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Author Topic: Still confused about gain structure  (Read 2158 times)

Eddie Vansell

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Still confused about gain structure
« on: September 20, 2007, 10:31:24 pm »

After reading many posts on the forum concerning gain structure, I finally realized that my church's problem with system noise was probably mainly attributed to bad gain structure. I'm pretty new at this so I need help understanding completely. I followed the instructions in the back of my DBX driverack on how to optimize gain structure. From my understanding of the manual, DBX's goal is to have your driverack and your amps to clip at the same point. (I probably need to mention that the system is running lows to two 18" subs and the highs and mids are running to a LCR cluster with three 12" cabinets) I disconnected the speakers from the amps and ran pink noise through the board and the driverack's crossover, turning up the pink noise's channel gain until the board and the driverack reached just below clip. Although the board read just below clip and the driverack's high level read just below clip, the low level meters did not, so I turned up the output on the driverack's low level until it matched the high level. I then turned up the sub amp and the cluster amp's sensitivity knob until their levels read the same as the board and driverack. (it was only two clicks until both amps reached the max level) I turned off the pink noise, set the limiters, and EQ'd the system. The result was no system noise. I EQ'd the most low end frequincies I could without clipping. My question is, if there still isn't enough low end as desired, then do I need more power? Why did my amps only turn two clicks before clip? The driverack and the amp meters read pretty closly, but did I kill all of my headroom? Is the system as loud as it can get, or would it be louder with the amp sensitivity knobs turned a little higher? After I EQ'd is it okay for my low sub meter on the driverack to be going above unity, does this mean I could have more headroom? If my mids and highs are louder than my subs, does it mean I could run a smaller amp on the cluster? I don't want to underpower the cluster, so should I just attenuate the highs and mids by reducing their bands on the EQ? Sorry for all the questions. I don't expect for all of them to be answered. I've just confused myself and the more I think the more messed up I get. Thanks guys.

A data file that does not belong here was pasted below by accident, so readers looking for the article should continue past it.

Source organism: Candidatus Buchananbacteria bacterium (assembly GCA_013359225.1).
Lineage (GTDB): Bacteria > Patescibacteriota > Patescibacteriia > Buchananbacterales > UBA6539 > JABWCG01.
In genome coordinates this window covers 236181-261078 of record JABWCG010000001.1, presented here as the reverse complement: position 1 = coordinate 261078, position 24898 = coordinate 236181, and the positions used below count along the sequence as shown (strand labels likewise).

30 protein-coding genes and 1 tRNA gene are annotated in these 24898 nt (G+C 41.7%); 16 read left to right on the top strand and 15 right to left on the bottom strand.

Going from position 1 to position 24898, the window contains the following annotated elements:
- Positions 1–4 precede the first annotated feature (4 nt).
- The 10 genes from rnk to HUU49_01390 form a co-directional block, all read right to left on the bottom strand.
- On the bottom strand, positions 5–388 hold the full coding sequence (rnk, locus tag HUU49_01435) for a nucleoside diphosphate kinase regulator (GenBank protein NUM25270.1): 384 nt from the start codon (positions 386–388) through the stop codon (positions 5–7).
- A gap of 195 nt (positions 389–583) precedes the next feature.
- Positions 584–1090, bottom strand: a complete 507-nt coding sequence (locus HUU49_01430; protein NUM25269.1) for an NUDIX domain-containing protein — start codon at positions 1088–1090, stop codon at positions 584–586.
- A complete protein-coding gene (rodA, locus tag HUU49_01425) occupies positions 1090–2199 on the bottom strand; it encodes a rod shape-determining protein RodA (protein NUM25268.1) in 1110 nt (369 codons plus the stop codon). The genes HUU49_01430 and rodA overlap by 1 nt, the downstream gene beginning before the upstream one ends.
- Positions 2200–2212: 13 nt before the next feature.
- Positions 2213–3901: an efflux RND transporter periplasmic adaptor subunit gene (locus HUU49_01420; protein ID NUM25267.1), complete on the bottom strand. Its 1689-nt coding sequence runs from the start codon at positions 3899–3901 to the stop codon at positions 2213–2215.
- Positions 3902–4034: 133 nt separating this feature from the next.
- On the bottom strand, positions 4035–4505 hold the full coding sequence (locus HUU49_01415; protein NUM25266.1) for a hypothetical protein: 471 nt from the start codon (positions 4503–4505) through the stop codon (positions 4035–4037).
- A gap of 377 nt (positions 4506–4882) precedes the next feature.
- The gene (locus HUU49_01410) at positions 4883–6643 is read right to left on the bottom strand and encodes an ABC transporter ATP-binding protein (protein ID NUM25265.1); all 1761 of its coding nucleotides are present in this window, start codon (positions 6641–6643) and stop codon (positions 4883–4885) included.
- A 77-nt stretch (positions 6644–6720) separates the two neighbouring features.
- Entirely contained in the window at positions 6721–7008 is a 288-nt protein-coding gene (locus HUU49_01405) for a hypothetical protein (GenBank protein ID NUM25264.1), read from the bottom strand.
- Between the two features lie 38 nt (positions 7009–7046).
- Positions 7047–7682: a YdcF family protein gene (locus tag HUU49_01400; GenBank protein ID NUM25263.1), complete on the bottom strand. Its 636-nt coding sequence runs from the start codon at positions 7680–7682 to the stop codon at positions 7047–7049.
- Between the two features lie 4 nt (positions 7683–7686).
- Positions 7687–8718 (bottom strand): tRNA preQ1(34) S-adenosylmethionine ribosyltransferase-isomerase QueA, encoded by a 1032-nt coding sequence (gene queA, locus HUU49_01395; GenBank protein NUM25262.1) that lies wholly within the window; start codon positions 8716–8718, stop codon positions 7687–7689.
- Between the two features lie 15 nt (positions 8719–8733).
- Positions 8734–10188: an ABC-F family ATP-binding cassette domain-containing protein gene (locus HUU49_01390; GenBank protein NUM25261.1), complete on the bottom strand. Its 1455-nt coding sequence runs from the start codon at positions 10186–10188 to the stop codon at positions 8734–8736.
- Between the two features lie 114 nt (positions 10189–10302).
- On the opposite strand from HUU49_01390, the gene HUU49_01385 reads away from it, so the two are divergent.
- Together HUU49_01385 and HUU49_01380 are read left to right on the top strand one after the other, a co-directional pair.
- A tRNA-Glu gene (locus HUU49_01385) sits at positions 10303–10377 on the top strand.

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Don Boomer

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Re: Still confused about gain structure
« Reply #1 on: September 21, 2007, 09:25:17 am »

I've just confused myself and the more I think the more messed up I get.

Hey Eddie ... first the good news.  Nobody goes to jail over less than perfect gain structure.  Setting gain structure is a compromise.  It has to be because the program material is constantly changing.  it would be easy to set it if you could freeze time and set it for an instant in time ... but your music keeps going up and down.

Setting your gain is a compromise between distortion on the high side and system noise on the low side.  If you are not particularly bothered by either in your current configuration then you are probably close.

From my understanding of the manual, DBX's goal is to have your driverack and your amps to clip at the same point

Yes and everything else in your system, mixer, eqs, etc.  The big gotcha here is that while this will optimize your sn ratio it will not be very forgiving of anyone driving the board into clipping.  And even if you don't see clip lights that is sometimes a difficult thing to tell.  It also minimizes the capabilities of the limiters in your power amps so make certain your limiting is set up correctly in your driverack.  The formula for this is:
AMPLIFIER ATTENUATION(db) = AMPLIFIER SENSITIVITY(dbu) - Max output from Driverack(dbu)

So are you actually having a specific problem with the system?
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Don Boomer